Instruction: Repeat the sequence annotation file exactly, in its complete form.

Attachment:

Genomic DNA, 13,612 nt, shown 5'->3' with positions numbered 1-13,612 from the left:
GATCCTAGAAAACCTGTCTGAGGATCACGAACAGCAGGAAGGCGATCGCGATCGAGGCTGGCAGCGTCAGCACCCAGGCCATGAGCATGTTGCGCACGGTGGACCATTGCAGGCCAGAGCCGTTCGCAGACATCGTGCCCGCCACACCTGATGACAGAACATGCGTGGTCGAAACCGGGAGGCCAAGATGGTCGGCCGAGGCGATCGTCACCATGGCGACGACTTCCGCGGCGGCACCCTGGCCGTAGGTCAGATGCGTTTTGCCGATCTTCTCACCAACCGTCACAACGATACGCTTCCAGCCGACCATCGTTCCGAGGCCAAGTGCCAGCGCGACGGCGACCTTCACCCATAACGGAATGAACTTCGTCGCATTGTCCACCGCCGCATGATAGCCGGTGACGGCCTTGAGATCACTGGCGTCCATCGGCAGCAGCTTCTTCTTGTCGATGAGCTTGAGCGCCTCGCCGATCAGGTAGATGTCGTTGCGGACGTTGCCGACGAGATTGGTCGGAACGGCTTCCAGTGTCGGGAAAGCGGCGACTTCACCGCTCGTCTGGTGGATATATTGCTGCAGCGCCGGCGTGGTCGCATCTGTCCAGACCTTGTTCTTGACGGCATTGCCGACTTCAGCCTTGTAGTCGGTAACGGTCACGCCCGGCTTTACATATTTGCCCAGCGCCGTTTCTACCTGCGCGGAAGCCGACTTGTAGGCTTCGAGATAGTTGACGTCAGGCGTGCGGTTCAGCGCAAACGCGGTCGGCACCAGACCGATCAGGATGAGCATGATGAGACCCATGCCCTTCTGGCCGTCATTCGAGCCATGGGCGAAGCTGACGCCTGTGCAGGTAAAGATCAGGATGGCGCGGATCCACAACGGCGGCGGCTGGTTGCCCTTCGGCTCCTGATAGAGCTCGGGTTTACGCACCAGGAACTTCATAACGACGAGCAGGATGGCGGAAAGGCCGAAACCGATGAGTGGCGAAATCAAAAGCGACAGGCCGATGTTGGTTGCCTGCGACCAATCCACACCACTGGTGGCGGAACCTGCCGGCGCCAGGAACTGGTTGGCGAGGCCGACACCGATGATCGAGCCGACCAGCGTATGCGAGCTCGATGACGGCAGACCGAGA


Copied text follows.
Genomic DNA, 13,612 nt, shown 5'->3' with positions numbered 1-13,612 from the left:
GATCCTAGAAAACCTGTCTGAGGATCACGAACAGCAGGAAGGCGATCGCGATCGAGGCTGGCAGCGTCAGCACCCAGGCCATGAGCATGTTGCGCACGGTGGACCATTGCAGGCCAGAGCCGTTCGCAGACATCGTGCCCGCCACACCTGATGACAGAACATGCGTGGTCGAAACCGGGAGGCCAAGATGGTCGGCCGAGGCGATCGTCACCATGGCGACGACTTCCGCGGCGGCACCCTGGCCGTAGGTCAGATGCGTTTTGCCGATCTTCTCACCAACCGTCACAACGATACGCTTCCAGCCGACCATCGTTCCGAGGCCAAGTGCCAGCGCGACGGCGACCTTCACCCATAACGGAATGAACTTCGTCGCATTGTCCACCGCCGCATGATAGCCGGTGACGGCCTTGAGATCACTGGCGTCCATCGGCAGCAGCTTCTTCTTGTCGATGAGCTTGAGCGCCTCGCCGATCAGGTAGATGTCGTTGCGGACGTTGCCGACGAGATTGGTCGGAACGGCTTCCAGTGTCGGGAAAGCGGCGACTTCACCGCTCGTCTGGTGGATATATTGCTGCAGCGCCGGCGTGGTCGCATCTGTCCAGACCTTGTTCTTGACGGCATTGCCGACTTCAGCCTTGTAGTCGGTAACGGTCACGCCCGGCTTTACATATTTGCCCAGCGCCGTTTCTACCTGCGCGGAAGCCGACTTGTAGGCTTCGAGATAGTTGACGTCAGGCGTGCGGTTCAGCGCAAACGCGGTCGGCACCAGACCGATCAGGATGAGCATGATGAGACCCATGCCCTTCTGGCCGTCATTCGAGCCATGGGCGAAGCTGACGCCTGTGCAGGTAAAGATCAGGATGGCGCGGATCCACAACGGCGGCGGCTGGTTGCCCTTCGGCTCCTGATAGAGCTCGGGTTTACGCACCAGGAACTTCATAACGACGAGCAGGATGGCGGAAAGGCCGAAACCGATGAGTGGCGAAATCAAAAGCGACAGGCCGATGTTGGTTGCCTGCGACCAATCCACACCACTGGTGGCGGAACCTGCCGGCGCCAGGAACTGGTTGGCGAGGCCGACACCGATGATCGAGCCGACCAGCGTATGCGAGCTCGATGACGGCAGACCGAGA